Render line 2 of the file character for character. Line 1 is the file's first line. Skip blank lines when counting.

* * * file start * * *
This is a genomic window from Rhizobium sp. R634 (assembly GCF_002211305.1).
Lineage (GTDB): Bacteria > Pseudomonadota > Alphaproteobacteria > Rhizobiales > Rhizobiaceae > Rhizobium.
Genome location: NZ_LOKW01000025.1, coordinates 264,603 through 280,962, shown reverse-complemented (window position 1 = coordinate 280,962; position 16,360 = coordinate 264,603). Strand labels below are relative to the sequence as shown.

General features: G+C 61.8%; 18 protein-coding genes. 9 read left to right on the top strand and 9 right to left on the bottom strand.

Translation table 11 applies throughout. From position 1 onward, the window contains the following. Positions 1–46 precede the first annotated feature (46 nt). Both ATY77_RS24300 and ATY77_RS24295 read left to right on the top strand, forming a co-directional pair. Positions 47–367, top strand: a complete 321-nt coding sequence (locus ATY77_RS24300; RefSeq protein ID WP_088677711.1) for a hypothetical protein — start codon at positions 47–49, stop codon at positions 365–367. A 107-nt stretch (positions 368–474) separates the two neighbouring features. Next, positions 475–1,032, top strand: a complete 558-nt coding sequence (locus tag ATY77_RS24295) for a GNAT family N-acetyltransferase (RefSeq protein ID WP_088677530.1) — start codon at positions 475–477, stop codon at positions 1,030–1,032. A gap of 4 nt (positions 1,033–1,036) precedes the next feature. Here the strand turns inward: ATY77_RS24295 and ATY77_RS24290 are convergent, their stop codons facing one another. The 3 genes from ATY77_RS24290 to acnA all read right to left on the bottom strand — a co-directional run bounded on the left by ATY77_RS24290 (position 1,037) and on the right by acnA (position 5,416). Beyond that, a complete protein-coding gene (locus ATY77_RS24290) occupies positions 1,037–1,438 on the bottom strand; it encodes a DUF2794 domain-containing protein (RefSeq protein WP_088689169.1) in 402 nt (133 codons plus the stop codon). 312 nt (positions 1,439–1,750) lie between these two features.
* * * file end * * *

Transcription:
Lineage (GTDB): Bacteria > Pseudomonadota > Alphaproteobacteria > Rhizobiales > Rhizobiaceae > Rhizobium.